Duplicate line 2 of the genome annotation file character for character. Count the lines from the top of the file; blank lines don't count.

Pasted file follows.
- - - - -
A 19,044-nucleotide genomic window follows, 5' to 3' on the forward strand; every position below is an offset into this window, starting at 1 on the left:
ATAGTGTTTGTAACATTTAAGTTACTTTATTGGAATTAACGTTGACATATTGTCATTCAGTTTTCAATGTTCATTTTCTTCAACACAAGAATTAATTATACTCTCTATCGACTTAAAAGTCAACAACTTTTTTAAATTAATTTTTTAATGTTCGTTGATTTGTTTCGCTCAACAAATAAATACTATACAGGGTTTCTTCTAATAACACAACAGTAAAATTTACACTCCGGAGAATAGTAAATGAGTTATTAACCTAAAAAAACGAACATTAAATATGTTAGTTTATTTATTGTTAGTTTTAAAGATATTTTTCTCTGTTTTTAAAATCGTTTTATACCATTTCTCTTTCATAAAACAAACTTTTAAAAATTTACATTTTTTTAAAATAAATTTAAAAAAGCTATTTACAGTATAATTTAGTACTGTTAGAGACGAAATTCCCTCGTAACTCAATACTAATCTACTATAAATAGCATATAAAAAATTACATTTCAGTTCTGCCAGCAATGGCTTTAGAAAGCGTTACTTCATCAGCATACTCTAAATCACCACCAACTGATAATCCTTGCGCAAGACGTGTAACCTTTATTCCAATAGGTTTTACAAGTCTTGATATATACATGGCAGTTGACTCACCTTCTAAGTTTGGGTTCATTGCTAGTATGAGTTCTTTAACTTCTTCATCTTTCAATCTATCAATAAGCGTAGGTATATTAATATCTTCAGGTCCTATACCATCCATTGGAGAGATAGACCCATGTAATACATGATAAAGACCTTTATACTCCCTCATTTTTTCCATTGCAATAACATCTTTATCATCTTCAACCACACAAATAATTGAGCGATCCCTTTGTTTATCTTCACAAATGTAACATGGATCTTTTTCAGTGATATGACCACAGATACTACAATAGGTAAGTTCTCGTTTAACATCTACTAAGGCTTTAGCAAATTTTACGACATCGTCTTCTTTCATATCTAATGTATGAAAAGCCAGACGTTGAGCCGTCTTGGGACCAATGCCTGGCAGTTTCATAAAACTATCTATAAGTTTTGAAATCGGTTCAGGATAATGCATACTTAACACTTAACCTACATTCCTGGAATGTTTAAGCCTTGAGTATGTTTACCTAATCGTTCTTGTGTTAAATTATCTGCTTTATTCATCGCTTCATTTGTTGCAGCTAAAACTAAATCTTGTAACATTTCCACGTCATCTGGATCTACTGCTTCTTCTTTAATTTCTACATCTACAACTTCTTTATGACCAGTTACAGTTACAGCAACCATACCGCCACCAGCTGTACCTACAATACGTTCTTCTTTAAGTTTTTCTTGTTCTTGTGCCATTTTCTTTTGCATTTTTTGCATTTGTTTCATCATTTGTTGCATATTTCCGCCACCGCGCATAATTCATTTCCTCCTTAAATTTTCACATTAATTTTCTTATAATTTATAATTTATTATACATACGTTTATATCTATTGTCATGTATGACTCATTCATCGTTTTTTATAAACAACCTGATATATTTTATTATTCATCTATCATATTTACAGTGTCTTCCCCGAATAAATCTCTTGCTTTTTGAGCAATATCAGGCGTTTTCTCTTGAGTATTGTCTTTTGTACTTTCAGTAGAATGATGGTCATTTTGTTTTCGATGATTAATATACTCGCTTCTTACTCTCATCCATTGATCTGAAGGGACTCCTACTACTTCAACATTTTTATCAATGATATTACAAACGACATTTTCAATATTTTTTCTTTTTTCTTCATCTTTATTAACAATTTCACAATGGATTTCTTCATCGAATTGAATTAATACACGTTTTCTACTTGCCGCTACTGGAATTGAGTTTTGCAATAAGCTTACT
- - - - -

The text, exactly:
ATAGTGTTTGTAACATTTAAGTTACTTTATTGGAATTAACGTTGACATATTGTCATTCAGTTTTCAATGTTCATTTTCTTCAACACAAGAATTAATTATACTCTCTATCGACTTAAAAGTCAACAACTTTTTTAAATTAATTTTTTAATGTTCGTTGATTTGTTTCGCTCAACAAATAAATACTATACAGGGTTTCTTCTAATAACACAACAGTAAAATTTACACTCCGGAGAATAGTAAATGAGTTATTAACCTAAAAAAACGAACATTAAATATGTTAGTTTATTTATTGTTAGTTTTAAAGATATTTTTCTCTGTTTTTAAAATCGTTTTATACCATTTCTCTTTCATAAAACAAACTTTTAAAAATTTACATTTTTTTAAAATAAATTTAAAAAAGCTATTTACAGTATAATTTAGTACTGTTAGAGACGAAATTCCCTCGTAACTCAATACTAATCTACTATAAATAGCATATAAAAAATTACATTTCAGTTCTGCCAGCAATGGCTTTAGAAAGCGTTACTTCATCAGCATACTCTAAATCACCACCAACTGATAATCCTTGCGCAAGACGTGTAACCTTTATTCCAATAGGTTTTACAAGTCTTGATATATACATGGCAGTTGACTCACCTTCTAAGTTTGGGTTCATTGCTAGTATGAGTTCTTTAACTTCTTCATCTTTCAATCTATCAATAAGCGTAGGTATATTAATATCTTCAGGTCCTATACCATCCATTGGAGAGATAGACCCATGTAATACATGATAAAGACCTTTATACTCCCTCATTTTTTCCATTGCAATAACATCTTTATCATCTTCAACCACACAAATAATTGAGCGATCCCTTTGTTTATCTTCACAAATGTAACATGGATCTTTTTCAGTGATATGACCACAGATACTACAATAGGTAAGTTCTCGTTTAACATCTACTAAGGCTTTAGCAAATTTTACGACATCGTCTTCTTTCATATCTAATGTATGAAAAGCCAGACGTTGAGCCGTCTTGGGACCAATGCCTGGCAGTTTCATAAAACTATCTATAAGTTTTGAAATCGGTTCAGGATAATGCATACTTAACACTTAACCTACATTCCTGGAATGTTTAAGCCTTGAGTATGTTTACCTAATCGTTCTTGTGTTAAATTATCTGCTTTATTCATCGCTTCATTTGTTGCAGCTAAAACTAAATCTTGTAACATTTCCACGTCATCTGGATCTACTGCTTCTTCTTTAATTTCTACATCTACAACTTCTTTATGACCAGTTACAGTTACAGCAACCATACCGCCACCAGCTGTACCTACAATACGTTCTTCTTTAAGTTTTTCTTGTTCTTGTGCCATTTTCTTTTGCATTTTTTGCATTTGTTTCATCATTTGTTGCATATTTCCGCCACCGCGCATAATTCATTTCCTCCTTAAATTTTCACATTAATTTTCTTATAATTTATAATTTATTATACATACGTTTATATCTATTGTCATGTATGACTCATTCATCGTTTTTTATAAACAACCTGATATATTTTATTATTCATCTATCATATTTACAGTGTCTTCCCCGAATAAATCTCTTGCTTTTTGAGCAATATCAGGCGTTTTCTCTTGAGTATTGTCTTTTGTACTTTCAGTAGAATGATGGTCATTTTGTTTTCGATGATTAATATACTCGCTTCTTACTCTCATCCATTGATCTGAAGGGACTCCTACTACTTCAACATTTTTATCAATGATATTACAAACGACATTTTCAATATTTTTTCTTTTTTCTTCATCTTTATTAACAATTTCACAATGGATTTCTTCATCGAATTGAATTAATACACGTTTTCTACTTGCCGCTACTGGAATTGAGTTTTGCAATAAGCTTACT